Trapper Gordy Klassen works to build awareness about Canada’s oldest commercial enterprise
Not everyone likes what he has to teach – people in Israel once called him a wolf murderer – but Klassen has carved out his “own little brand of activism” by educating the public on the importance of managing animal populations in urban river valleys, for ranchers, oilfield workers and municipalities.
“Trapping and fur trading are traditions dating back long before Alberta became a province, and they remain important commercial and recreational activities today,” reads an Internet message from Diana McQueen, former minister of environment and sustainable resources development. “Modern trappers have a deep respect for the land and its wildlife – and are proudly carrying on this long standing commercial enterprise.”
How many pages has the Vancouver Sun dedicated to this noble savage, you ask? FIVE. Obviously it takes a special kind of man to justify doing exactly what people want him to do to protect property interests and make it seem like the right thing. Once it would have surprised me, but now I understand how this game is played.
What I don’t understand is why people assume trappers actually KNOW THINGS about the species they kill. I mean I can understand that they have to know where they hang out and what attracts them, but that doesn’t mean they know anything at all about their natural history, does it?
Moving beavers or other animals isn’t a good option, says Dave Kay, commercial wildlife and priority species specialist at Alberta Environment and Sustainable Resources Development. Beavers, for instance, then have to compete for territory and often end up killing each other. Leaving the rodents to their own devices also doesn’t work, Kay says. When beaver populations become too big – the rodents reproduce many kits, he says – natural forces such as the disease tularemia move in, killing them off in unhealthy masses.
First of all, if beavers killed each other, wouldn’t that be easier than having you kill them? Saves everyone time and money, right? And second of all, have you never in your trapper life heard of dispersal? Do you really think kits stay with their parents forever if it wasn’t for you and your trusty conibear? Maybe your kids did?
It’s passages like these that make me want to swallow paint-thinner while singing “Oh Canada”. Read for yourself.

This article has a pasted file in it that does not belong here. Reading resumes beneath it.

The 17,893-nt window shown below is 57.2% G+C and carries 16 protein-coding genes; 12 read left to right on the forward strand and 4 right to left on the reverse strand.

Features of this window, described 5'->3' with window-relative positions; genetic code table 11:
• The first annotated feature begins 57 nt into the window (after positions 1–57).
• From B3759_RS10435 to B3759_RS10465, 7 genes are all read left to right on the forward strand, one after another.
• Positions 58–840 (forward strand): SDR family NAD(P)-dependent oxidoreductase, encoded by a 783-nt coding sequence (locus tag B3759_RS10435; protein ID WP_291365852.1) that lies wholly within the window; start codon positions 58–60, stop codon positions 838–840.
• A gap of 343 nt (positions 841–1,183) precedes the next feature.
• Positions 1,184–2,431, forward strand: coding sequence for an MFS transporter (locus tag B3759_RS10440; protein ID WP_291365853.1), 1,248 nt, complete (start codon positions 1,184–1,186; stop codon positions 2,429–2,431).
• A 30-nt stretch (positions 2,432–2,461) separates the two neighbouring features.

Klassen is motivated by managing the ecosystem – yes, even manipulating it – to use its renewable animal resources while balancing its health with the health of people and industries around it.
”It has to be done sustainably,” he says, explaining that if someone traps too many marten or beaver one year, there won’t be any left for the next. “I can’t think of a trapper where sustainability is not in the best interest. … You get as much as you can without hurting things.”
Why is it that when reporters write about Bosnia or fracking or the robbery on 23rd street they present different opinions to get the full story, but when reporters write a trapping homage they let them spew their rugged lies without any hint of a challenge? As I’ve said before, I think the reporter spends so much time typing at the computer that they have walter-mitty fantasies about chucking it all and living off the land to strangle animals (and their editor) with their bare hands. They admire trappers because they live the life they can only imagine.
The article comes with a video, but be warned it’s not for the feint of heart. In fact, watching it I’m reminded of that sneaky camera man who filmed Palin’s interview in front of the turkey slaughter. Someone behind that camera just might have an agenda that’s not too far from our own.
“The fur trade and traditions date long back before Alberta became a province and they really are what defined Canada in its day,” Kay says. “When you hang around trappers enough, you really get a sense for how much they actually do care about wildlife and wildlife habitat. It’s a passion. It really is. They do care deeply for them.“
And I care about trappers. I really do. I care deeply for them.